2. The appellant filed claim petition stating that he was a bonafide passenger and untoward incident took place as defined under Section 123(c) of the Railways Act, 1989. Therefore, he is entitled for compensation. Railway Claims Tribunal recorded its finding that the appellant was not a bonafide passenger because be was not having any journey ticket. The Railway Claims Tribunal recorded its finding that the appellant was under the influence of liquor, accident took place due to his own fault and therefore, Railway is not liable to pay any compensation as it is covered by the Exception 124-A(d) of the Railways Act. Hence, this appeal.
3. Heard Ms. Hemlata Dhande, learned counsel for the appellant. She has pointed out spot panchnama and submitted that the appellant was travelling by Balharshah Passenger. He was having ticket to travel the said train but during the accident, the ticket might have been lost and therefore, ticket was not found with the appellant.
4. The learned counsel has submitted that this cannot be a ground to reject the claim of the appellant. In support of her submission, she has pointed out the decision of the Hon'ble Apex Court in the case of Union of India v. Rina Devi, reported in II (2018) ACC 591 (SC).
5. Ms. Dhande, learned counsel has submitted that there is no any evidence to prove that the appellant was in heavy intoxication and therefore, he could not control himself. There was no any blood test report by the Chemical Analyzer. In support of her submission, she pointed out decision in the case of Chandru v. Multi Speciality Lab Services Pvt. Ltd. (Madras High Court), in C.M.A. No. 1348/2018 decided on 04/03/2019.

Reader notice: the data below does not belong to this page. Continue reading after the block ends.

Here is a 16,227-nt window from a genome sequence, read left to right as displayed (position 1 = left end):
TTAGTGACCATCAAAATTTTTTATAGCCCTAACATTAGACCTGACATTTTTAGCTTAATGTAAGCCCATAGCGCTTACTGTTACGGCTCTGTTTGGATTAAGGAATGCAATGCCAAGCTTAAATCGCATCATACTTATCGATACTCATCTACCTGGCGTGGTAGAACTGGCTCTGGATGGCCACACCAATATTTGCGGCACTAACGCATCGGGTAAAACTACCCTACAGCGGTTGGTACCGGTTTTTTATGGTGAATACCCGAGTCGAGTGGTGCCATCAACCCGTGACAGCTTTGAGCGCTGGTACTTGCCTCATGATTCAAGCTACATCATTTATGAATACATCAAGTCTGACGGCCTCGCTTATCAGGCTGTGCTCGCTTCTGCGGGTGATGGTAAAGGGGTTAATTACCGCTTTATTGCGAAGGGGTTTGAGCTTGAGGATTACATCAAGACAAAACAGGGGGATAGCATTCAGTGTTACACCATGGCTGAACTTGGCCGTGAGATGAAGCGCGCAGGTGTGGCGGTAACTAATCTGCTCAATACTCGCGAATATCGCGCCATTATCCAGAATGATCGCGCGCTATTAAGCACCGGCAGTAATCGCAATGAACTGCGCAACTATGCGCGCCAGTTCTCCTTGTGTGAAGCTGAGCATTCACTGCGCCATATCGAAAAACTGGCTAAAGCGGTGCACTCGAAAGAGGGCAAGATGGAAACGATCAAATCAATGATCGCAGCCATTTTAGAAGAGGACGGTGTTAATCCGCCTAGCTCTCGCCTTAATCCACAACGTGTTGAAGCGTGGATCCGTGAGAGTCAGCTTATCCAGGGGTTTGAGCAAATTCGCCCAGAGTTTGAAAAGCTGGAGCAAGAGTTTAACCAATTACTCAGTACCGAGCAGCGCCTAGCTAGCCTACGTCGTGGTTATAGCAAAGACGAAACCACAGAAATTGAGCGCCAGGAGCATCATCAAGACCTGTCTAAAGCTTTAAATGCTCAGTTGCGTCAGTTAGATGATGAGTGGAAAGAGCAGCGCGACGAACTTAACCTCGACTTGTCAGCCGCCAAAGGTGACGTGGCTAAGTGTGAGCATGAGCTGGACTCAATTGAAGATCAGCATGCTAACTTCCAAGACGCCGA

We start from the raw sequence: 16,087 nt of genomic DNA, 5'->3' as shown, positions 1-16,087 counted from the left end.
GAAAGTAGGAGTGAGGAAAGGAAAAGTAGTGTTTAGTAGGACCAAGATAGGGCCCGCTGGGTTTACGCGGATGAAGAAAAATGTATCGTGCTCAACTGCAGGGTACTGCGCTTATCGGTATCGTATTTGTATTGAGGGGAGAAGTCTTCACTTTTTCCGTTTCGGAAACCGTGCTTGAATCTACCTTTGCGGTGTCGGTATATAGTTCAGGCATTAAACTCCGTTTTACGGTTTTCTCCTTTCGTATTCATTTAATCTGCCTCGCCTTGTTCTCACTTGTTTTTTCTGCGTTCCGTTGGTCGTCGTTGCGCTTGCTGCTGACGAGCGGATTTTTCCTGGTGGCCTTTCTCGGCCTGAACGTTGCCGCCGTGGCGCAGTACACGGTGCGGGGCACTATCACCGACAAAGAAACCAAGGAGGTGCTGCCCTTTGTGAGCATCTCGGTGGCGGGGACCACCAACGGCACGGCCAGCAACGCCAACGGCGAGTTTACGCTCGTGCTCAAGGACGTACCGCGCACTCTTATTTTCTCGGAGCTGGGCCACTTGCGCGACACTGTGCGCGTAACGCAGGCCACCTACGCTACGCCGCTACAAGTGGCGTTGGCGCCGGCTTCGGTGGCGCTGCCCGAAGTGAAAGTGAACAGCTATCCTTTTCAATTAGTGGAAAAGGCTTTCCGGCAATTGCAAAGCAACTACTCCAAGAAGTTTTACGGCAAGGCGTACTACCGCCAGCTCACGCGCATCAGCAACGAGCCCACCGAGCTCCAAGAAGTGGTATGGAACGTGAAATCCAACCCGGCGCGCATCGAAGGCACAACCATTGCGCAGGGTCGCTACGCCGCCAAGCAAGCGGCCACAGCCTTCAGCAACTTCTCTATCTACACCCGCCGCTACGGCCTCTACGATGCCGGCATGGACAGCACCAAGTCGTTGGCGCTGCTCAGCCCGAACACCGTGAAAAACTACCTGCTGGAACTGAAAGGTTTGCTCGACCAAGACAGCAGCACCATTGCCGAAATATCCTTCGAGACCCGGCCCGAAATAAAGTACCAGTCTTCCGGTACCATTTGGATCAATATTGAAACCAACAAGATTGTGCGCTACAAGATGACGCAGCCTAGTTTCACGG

6. She has also pointed out the Judgment of National Consumer Disputes Redressal Commission, New Delhi in the case of Sujata v. Bajaj Allianz General Insurance, decided on 09/03/2015.
7. Shri Lambat, learned counsel has pointed out Exception to Section 124-A(d) of the Railways Act. He has pointed out the evidence of Doctor examined before the Railway Claims Tribunal. The learned counsel has submitted that as per the evidence of Doctor, appellant was under the influence of liquor. Railway has proved defence as carved out under Section 124-A proviso (d) of the Railways Act.
8. Shri Lambat, learned counsel has submitted that the appellant was not a bonafide passenger. He himself fell down from running train and sustained injury due to heavy intoxication and therefore, claim of the appellant is rightly rejected by the Railway Claims Tribunal.
9. The Railway Claims Tribunal rejected the claim of the appellant on two grounds.
I) The appellant was not a bonafide passenger.
II) The appellant sustained injury as he was under the influence of liquor.
10. In respect of bonafide passenger, there is no dispute that railway ticket was not found with the appellant but that cannot be a ground to reject the claim of the appellant. The Hon'ble Apex Court in the case of Union of India v. Rina Devi in para 17.4 has held as under:—
“The mere presence of a body on the railway premises will not be a conclusive to hold that injured or deceased was a bonafide passenger for which the claim for compensation could be maintained. However, mere absence of ticket with such injured or deceased will not negative the claim that he was a bonafide passenger. Initial burden will be on the claimant which can be discharged by filing an affidavit of the relevant facts as under:—
The burden will then shift on the railways and the issue can be decided on the facts shown or the attending circumstances. This will have to be dealt with from case to case on the basis of facts found. The legal position in this regard will stand explained accordingly.”